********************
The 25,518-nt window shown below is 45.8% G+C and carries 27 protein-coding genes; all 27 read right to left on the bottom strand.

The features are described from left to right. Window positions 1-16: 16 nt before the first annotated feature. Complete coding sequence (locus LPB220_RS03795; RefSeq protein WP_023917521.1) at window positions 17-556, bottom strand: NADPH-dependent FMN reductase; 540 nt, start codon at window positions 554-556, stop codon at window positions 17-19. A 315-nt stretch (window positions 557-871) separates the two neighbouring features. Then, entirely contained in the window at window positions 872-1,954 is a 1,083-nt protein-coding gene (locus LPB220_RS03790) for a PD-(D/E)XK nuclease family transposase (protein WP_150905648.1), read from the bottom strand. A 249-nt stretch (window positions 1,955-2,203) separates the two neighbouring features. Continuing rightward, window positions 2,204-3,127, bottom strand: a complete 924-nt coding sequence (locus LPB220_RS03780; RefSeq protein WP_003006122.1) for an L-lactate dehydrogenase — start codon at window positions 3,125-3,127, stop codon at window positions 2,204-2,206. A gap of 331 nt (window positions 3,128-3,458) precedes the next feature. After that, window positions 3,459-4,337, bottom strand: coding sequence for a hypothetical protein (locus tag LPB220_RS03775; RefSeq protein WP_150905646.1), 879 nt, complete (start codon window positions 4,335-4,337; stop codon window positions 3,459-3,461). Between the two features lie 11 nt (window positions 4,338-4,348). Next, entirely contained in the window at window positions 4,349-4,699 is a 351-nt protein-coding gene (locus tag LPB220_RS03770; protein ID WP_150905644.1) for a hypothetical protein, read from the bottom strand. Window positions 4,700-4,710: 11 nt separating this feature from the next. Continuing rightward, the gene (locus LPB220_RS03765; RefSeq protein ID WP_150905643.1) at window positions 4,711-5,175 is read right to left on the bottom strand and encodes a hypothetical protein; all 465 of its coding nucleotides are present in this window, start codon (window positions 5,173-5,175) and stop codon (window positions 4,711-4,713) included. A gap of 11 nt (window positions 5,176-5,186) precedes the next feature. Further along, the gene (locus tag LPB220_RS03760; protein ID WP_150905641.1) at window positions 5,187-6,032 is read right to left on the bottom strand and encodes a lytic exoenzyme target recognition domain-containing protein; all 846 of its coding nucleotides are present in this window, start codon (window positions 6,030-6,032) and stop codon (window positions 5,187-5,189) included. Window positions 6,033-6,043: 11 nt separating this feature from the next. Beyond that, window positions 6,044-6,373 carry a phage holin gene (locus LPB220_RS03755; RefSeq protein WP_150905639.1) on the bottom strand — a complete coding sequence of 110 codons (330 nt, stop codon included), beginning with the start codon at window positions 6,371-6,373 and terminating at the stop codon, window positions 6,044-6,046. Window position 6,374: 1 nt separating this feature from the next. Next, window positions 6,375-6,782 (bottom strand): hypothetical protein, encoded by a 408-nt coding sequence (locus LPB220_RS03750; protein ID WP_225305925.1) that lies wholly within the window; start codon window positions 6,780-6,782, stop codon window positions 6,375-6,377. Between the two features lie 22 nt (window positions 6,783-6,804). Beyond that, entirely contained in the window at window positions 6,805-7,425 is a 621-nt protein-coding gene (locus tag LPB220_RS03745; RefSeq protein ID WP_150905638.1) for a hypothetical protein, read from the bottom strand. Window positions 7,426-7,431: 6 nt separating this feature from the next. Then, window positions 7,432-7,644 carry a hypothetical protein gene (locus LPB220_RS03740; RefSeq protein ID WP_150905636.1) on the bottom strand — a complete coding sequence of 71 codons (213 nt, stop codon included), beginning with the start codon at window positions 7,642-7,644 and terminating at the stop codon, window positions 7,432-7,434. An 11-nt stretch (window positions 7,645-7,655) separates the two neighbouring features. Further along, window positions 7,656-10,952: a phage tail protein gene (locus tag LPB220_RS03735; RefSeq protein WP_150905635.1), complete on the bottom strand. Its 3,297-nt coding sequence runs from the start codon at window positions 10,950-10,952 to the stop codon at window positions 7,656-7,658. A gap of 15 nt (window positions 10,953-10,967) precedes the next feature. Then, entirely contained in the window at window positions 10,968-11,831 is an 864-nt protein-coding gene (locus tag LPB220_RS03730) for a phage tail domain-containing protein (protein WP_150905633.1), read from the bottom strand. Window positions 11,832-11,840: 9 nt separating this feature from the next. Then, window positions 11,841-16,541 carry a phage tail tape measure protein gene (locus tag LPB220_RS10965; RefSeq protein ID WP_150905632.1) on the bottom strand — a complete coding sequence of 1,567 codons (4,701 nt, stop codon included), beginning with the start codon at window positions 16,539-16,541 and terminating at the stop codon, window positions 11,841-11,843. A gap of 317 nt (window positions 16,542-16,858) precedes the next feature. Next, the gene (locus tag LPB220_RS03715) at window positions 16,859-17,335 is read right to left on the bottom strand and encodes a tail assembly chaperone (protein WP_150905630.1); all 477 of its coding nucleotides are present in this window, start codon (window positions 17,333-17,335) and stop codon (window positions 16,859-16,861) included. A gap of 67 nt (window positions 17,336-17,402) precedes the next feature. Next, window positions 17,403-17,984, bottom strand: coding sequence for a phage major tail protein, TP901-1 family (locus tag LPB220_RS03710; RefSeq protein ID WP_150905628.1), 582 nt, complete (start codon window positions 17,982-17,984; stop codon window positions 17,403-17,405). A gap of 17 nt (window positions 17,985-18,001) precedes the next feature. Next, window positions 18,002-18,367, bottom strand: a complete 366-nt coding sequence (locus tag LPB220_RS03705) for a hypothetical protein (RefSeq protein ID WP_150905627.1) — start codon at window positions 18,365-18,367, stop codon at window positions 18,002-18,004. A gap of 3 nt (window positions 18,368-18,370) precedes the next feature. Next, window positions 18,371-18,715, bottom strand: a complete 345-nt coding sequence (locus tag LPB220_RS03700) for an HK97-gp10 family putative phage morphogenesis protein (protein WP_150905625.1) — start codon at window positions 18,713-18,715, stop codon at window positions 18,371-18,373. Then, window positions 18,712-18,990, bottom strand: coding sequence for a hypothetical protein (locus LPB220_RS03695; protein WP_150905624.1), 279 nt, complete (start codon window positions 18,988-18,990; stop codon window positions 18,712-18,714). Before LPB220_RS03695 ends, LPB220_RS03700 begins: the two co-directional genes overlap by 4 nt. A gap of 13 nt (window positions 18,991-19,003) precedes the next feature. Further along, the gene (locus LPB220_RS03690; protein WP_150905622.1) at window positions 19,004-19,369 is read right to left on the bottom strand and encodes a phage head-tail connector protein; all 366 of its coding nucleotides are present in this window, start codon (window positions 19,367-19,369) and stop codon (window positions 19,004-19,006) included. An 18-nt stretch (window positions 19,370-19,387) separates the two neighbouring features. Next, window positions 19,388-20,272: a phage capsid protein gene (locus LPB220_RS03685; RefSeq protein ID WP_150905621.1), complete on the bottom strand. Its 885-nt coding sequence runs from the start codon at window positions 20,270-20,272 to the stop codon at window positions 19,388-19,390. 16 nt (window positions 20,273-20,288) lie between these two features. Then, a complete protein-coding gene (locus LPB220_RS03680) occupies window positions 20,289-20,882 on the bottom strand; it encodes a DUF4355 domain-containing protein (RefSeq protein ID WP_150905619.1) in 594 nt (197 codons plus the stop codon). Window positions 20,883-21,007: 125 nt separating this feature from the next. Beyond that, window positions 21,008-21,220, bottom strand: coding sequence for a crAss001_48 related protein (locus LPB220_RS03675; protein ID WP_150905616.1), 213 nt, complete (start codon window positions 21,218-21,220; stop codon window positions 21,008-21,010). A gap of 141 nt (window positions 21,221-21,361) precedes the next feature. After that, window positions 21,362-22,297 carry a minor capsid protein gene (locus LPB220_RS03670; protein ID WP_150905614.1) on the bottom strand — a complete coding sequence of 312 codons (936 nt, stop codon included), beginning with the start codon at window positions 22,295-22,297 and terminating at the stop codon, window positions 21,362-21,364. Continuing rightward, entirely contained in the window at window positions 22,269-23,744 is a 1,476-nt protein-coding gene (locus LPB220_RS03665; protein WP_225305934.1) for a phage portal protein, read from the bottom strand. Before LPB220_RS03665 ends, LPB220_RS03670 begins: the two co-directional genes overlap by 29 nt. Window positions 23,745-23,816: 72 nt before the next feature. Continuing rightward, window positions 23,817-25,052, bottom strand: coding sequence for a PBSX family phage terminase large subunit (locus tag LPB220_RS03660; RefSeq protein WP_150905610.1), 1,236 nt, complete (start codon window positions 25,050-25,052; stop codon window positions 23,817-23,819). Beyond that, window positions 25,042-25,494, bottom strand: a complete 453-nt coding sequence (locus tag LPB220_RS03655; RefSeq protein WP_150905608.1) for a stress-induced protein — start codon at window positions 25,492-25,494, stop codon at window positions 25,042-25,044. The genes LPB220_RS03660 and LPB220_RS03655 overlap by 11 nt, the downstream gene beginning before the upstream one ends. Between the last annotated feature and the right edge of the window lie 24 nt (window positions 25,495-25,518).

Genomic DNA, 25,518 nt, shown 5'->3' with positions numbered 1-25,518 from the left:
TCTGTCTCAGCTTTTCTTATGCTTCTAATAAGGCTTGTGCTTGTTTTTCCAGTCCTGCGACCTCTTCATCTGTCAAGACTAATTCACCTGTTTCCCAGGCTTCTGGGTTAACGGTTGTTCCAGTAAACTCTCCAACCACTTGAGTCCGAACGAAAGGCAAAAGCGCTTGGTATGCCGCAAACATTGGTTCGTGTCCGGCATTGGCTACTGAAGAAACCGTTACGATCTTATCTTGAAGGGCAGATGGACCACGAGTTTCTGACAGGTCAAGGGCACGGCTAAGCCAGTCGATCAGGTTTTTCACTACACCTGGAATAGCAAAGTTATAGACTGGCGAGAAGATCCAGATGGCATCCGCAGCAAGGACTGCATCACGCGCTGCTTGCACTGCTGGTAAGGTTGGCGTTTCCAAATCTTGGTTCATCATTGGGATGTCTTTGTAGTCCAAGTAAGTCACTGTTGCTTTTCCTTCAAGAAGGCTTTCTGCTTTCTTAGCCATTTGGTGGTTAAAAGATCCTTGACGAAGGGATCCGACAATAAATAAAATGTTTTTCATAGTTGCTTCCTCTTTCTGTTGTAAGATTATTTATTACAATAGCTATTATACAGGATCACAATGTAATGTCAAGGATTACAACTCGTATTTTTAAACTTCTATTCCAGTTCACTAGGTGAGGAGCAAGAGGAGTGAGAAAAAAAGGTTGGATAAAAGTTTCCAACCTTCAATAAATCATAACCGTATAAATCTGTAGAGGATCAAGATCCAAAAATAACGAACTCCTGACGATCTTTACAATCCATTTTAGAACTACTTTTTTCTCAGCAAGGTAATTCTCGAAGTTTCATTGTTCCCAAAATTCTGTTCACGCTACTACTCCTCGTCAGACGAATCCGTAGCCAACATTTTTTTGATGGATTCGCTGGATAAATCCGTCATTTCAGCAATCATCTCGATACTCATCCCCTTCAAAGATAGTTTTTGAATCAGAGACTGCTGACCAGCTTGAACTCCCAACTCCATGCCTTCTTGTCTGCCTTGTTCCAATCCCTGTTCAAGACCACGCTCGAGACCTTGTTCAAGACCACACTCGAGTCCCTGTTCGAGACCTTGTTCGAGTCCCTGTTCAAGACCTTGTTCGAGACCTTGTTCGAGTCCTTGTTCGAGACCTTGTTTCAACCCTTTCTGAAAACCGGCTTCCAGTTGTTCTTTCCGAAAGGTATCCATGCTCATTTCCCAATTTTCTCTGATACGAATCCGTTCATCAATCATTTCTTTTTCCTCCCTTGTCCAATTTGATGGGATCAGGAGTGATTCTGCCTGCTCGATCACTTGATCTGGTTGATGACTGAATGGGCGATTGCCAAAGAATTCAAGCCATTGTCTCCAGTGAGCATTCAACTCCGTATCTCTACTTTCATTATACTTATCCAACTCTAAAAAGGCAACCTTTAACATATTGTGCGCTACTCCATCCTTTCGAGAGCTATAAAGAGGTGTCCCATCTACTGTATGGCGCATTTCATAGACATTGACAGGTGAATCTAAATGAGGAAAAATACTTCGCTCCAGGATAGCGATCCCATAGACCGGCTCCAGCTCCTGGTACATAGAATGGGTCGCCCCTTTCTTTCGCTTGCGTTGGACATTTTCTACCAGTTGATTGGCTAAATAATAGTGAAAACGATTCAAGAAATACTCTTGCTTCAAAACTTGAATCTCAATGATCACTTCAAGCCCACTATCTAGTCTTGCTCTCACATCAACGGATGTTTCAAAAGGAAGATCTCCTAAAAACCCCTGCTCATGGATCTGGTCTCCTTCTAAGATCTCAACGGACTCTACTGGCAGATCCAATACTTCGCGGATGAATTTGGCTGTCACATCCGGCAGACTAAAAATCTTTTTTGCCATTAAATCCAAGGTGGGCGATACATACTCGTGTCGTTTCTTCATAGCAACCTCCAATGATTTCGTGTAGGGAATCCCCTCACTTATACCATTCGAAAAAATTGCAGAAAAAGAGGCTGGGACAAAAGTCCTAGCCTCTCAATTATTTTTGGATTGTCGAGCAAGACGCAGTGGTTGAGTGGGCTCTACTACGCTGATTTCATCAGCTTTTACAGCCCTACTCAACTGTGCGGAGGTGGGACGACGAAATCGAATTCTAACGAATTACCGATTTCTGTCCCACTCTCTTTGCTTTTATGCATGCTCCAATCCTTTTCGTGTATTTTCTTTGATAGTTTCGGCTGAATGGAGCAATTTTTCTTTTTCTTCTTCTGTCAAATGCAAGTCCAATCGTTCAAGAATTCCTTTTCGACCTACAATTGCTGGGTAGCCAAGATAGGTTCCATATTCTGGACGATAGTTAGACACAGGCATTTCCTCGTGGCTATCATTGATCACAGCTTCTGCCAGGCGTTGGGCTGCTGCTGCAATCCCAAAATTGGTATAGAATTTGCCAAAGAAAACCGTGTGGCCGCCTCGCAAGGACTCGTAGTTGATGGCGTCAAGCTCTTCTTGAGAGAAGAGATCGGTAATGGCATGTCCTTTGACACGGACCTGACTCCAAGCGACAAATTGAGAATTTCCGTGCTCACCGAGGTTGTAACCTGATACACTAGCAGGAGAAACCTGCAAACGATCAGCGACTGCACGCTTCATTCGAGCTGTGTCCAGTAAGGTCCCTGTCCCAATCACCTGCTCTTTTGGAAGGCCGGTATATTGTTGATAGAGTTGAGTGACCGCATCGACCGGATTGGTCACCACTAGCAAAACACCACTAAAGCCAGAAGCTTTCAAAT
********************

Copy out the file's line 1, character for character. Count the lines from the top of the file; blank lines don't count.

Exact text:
The 25,518-nt window shown below is 45.8% G+C and carries 27 protein-coding genes; all 27 read right to left on the bottom strand.